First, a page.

BT: In your view, who are the most technologically-advanced criminals out there?

MG:  There is a significant amount of criminal "talent" out there. There are highly technologically-advanced criminals in many countries around the world. Though people might want to focus on one region over another, the fact of the matter is that organized crime is just that: organized. That means it functions just like a business and profits in the digital underground are at an all-time high. There is significant cooperation among criminal gangs online, regardless of their location. Thus an Asian crime group would readily collaborate with one from Eastern Europe or North America if there is a profit to be made for all parties.  

BT: With technology increasing exponentially, and humans unable to
keep up, to what extent will we have to rely on A.I. to protect and

MG:  I think increasingly Artificial Intelligence will play a very large role in crime, policing and security. Artificial agents will scour the net looking for criminal activity. Though it sounds very "Minority Report," the fact of the matter is there is an emerging field of law enforcement known as "Predictive Policing." Using a variety of AI techniques, machine learning and vast mounds of data, it is actually becoming possible to determine which criminals are most likely to offend and even those that are most likely to become victims of crime, such as homicide, themselves. Of course, AI is not only for the good guys. We have already seen attempts by criminal elements to script and automate criminality. Botnets and FastFlux technologies are perfect early examples of where we are heading. In the future, the virtual agents of good and evil will do battle in cyberspace--making this a very interesting field to be in!

Big Think Edge
  • The meaning of the word 'confidence' seems obvious. But it's not the same as self-esteem.
  • Confidence isn't just a feeling on your inside. It comes from taking action in the world.
  • Join Big Think Edge today and learn how to achieve more confidence when and where it really matters.

To boost your self-esteem, write about chapters of your life

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Yale scientists restore brain function to 32 clinically dead pigs

Researchers hope the technology will further our understanding of the brain, but lawmakers may not be ready for the ethical challenges.

Still from John Stephenson's 1999 rendition of Animal Farm.
Surprising Science
  • Researchers at the Yale School of Medicine successfully restored some functions to pig brains that had been dead for hours.
  • They hope the technology will advance our understanding of the brain, potentially developing new treatments for debilitating diseases and disorders.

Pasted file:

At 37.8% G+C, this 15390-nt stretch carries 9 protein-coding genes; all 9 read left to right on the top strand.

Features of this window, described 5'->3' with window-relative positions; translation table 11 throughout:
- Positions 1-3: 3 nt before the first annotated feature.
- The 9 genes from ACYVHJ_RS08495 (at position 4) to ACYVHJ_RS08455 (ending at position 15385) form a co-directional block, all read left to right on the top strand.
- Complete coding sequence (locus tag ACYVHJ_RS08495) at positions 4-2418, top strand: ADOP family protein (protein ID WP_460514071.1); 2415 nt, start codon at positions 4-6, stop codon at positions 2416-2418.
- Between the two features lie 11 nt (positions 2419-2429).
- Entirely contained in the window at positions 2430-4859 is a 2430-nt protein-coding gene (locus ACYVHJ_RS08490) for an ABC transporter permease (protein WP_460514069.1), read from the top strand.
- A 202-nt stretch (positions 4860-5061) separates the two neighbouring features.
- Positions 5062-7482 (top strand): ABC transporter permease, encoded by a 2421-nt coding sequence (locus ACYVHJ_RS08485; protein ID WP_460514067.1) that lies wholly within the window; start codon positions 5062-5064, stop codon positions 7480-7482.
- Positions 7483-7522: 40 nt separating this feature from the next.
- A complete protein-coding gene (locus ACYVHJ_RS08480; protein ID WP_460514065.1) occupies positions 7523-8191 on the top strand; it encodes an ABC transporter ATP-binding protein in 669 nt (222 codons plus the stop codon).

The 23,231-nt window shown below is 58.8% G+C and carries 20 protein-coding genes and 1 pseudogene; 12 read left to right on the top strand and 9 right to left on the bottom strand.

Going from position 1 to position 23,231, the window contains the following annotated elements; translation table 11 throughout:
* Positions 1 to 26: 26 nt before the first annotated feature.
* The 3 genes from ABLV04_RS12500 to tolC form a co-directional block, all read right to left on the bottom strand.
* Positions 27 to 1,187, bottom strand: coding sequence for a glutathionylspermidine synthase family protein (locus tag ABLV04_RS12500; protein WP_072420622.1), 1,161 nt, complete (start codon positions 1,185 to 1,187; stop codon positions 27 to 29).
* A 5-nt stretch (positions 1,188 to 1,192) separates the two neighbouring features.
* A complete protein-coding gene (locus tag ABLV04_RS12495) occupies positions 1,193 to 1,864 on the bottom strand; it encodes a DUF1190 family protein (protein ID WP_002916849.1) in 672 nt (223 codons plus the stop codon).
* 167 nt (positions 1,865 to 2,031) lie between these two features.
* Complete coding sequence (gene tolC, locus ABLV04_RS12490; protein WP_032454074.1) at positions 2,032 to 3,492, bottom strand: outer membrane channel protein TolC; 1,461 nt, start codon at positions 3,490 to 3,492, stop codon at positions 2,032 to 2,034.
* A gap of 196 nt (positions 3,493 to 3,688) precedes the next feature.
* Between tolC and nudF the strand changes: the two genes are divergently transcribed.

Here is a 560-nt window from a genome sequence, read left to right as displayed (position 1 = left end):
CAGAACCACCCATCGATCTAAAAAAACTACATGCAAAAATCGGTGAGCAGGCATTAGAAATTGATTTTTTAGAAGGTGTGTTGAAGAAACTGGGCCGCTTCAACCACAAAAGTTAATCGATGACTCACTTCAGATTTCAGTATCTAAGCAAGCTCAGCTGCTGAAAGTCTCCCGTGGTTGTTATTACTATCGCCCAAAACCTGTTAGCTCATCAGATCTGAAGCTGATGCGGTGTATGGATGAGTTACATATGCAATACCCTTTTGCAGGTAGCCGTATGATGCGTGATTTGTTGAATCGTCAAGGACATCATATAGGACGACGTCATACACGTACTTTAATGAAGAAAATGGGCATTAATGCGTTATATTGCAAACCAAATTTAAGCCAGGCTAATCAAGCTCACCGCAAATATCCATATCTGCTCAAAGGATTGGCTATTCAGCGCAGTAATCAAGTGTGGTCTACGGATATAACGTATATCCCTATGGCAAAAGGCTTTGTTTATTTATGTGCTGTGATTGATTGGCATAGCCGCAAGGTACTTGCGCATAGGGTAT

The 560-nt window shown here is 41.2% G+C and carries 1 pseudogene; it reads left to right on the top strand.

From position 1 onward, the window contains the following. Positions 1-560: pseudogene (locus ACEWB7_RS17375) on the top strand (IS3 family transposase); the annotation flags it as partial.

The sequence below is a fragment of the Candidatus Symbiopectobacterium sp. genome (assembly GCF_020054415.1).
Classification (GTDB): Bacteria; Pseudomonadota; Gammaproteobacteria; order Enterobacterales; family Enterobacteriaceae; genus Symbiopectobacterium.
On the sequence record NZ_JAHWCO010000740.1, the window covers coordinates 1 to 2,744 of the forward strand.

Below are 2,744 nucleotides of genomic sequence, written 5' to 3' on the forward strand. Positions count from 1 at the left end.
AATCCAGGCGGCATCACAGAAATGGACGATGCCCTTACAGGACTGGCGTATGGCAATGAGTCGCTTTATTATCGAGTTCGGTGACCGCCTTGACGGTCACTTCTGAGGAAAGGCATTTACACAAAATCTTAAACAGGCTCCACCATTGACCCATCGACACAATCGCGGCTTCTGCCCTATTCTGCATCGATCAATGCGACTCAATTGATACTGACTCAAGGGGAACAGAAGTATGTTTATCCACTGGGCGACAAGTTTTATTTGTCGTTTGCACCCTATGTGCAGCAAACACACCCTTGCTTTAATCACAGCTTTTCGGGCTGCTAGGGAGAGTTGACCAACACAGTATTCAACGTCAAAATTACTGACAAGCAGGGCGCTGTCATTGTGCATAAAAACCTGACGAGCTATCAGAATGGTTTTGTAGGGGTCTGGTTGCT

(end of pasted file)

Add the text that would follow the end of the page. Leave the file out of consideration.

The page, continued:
• The research raises many ethical questions and puts to the test our current understanding of death.

The image of an undead brain coming back to live again is the stuff of science fiction. Not just any science fiction, specifically B-grade sci fi. What instantly springs to mind is the black-and-white horrors of films like Fiend Without a Face. Bad acting. Plastic monstrosities. Visible strings. And a spinal cord that, for some reason, is also a tentacle?

But like any good science fiction, it's only a matter of time before some manner of it seeps into our reality. This week's Nature published the findings of researchers who managed to restore function to pigs' brains that were clinically dead. At least, what we once thought of as dead.

What's dead may never die, it seems

The researchers did not hail from House Greyjoy — "What is dead may never die" — but came largely from the Yale School of Medicine. They connected 32 pig brains to a system called BrainEx. BrainEx is an artificial perfusion system — that is, a system that takes over the functions normally regulated by the organ. The pigs had been killed four hours earlier at a U.S. Department of Agriculture slaughterhouse; their brains completely removed from the skulls.

BrainEx pumped an experiment solution into the brain that essentially mimic blood flow. It brought oxygen and nutrients to the tissues, giving brain cells the resources to begin many normal functions. The cells began consuming and metabolizing sugars. The brains' immune systems kicked in. Neuron samples could carry an electrical signal. Some brain cells even responded to drugs.

The researchers have managed to keep some brains alive for up to 36 hours, and currently do not know if BrainEx can have sustained the brains longer. "It is conceivable we are just preventing the inevitable, and the brain won't be able to recover," said Nenad Sestan, Yale neuroscientist and the lead researcher.